The darkness at the end of the tunnel

By Diogenes (articles ) | Nov 14, 2004

In an agonized letter to the faithful of Boston, explaining the closing of dozens of archdiocesan parishes, Archbishop Sean O'Malley points to the example found in the Act of the Apostles: "Those who had properties sold them and gave the proceeds to the Apostles who distributed to each one according to his or her needs."

True. But the dominant theme of the Acts of the Apostles is the growth of the young Church. That's not what's happening in Boston. The archbishop concedes:

The only way to avoid a catastrophic debacle is for us to downsize....

...Five decades ago we were ordaining fifty or sixty priests a year for the Archdiocese of Boston.  This year we ordained seven.  Over 100 of our present pastors are in their 70’s or 80’s...

...The 50 % reduction of annual income to the diocese caused by the scandal has dealt a very serious blow to our local Church....

The Archdiocese’s operating budget has been slashed by $14 million over the past three years, and we still have an annual $10 million deficit....  $35 million borrowed three years ago to pay operating expenses is exhausted and needs to be repaid.

Pretty grim, huh? But the worst news is still to come:

Some people think that reconfiguration will mean a great surplus of money for the Archdiocese.  Unfortunately, this is not true. 

Imagine this possibility: You close 80+ parishes, but the people still don't come to Mass, the young men still don't enter the seminaries, the collection baskets still come back half-full. Then what? Do you go through the whole parish-closing process again? Where does it stop?

The baptized Catholics of the Boston archdiocese have infinitely more financial resources than the early Christians of Acts. Money is not the problem here.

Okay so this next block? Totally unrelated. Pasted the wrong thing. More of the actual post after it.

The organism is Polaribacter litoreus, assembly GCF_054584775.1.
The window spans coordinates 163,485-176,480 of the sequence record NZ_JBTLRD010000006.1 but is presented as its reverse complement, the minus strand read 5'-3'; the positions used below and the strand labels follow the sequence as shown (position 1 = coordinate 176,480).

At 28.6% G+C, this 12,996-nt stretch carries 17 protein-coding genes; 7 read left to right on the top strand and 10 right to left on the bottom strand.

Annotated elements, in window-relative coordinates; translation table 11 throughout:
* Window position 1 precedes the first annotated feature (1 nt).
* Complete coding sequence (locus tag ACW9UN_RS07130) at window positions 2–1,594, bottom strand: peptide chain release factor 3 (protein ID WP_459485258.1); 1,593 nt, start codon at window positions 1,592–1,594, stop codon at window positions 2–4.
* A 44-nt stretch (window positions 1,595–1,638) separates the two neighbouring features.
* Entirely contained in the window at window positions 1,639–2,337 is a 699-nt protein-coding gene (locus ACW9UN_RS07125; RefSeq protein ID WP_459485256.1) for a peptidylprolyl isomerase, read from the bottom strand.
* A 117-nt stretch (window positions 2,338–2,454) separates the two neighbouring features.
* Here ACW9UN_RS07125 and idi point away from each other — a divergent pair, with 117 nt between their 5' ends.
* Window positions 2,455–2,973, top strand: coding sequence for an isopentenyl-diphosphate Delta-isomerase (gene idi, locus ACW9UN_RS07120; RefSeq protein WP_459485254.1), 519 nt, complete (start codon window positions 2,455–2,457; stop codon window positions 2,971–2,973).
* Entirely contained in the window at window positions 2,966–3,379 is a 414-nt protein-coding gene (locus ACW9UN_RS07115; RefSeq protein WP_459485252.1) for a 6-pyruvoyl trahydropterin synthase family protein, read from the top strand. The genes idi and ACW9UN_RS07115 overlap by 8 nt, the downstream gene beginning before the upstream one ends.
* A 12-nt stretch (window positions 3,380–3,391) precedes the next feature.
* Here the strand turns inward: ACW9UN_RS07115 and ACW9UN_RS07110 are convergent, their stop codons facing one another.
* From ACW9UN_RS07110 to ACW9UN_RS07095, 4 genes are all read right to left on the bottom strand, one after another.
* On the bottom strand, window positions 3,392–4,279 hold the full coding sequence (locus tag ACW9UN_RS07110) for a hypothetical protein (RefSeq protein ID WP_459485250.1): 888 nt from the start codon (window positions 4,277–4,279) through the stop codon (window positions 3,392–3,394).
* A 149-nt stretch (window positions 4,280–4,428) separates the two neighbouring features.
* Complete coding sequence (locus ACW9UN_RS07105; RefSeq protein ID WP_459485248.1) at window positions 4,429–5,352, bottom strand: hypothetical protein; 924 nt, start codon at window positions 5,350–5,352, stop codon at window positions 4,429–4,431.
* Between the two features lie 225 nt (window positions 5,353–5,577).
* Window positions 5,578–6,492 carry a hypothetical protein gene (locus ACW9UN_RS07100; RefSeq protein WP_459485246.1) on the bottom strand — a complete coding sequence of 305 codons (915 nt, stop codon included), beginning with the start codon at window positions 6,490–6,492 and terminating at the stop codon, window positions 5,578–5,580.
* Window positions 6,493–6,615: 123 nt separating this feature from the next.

A comparison between the two situations makes it clear that in Boston today, we're seeing the same process that we saw in Acts-- but it's running in reverse.

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  • Posted by: - Nov. 15, 2004 3:38 PM ET USA

    There is an old saying: If you can, do; if you can't, manage; and if you can't manage, teach. Where do the bishops go who can't do anything. Maybe they could, hope against hope, try teaching. But of course the public schools have monopolized the teaching of nothing. The bishops would have to stir around for something to teach, something to the East maybe.

  • Posted by: extremeCatholic - Nov. 15, 2004 12:47 PM ET USA

    I worked for 18 years for one of those large Massachusetts tech companies that disappeared in the 90's. Once the blood was in the water with the first round of layoffs in its history, there was a feeding frenzy to fire people as fast as possible. Eventually it became like an unbalanced boat that tipped over. Inside any organization any rapid shrinkage leads to chaos and questioning the mission of the organization. What is the right size for the long-term stability of the Archdiocese?

  • Posted by: - Nov. 15, 2004 7:50 AM ET USA

    This was all going to happen whether or not there was a scandal. For years pastors built and spent like there was no tomorrow. I look at my parish, which covers the northern half of a big suburban town, and I look at the parishes in the cities that have the same number of buildings, staff, priests, utility bills, infrastructure problems, and they cover a much smaller territory with poorer parishoners. There is no way the parishes can stay open. Even if Boston was ordaining 20 priests a year.

  • Posted by: - Nov. 14, 2004 11:02 PM ET USA

    "And then shall many be scandalized and shall betray one another and shall hate one another. And many false prophets shall rise and shall seduce many. And because iniquity hath abounded, the charity of many shall grow cold. But he that shall persevere to the end, he shall be saved."(Matt. 24:10-3)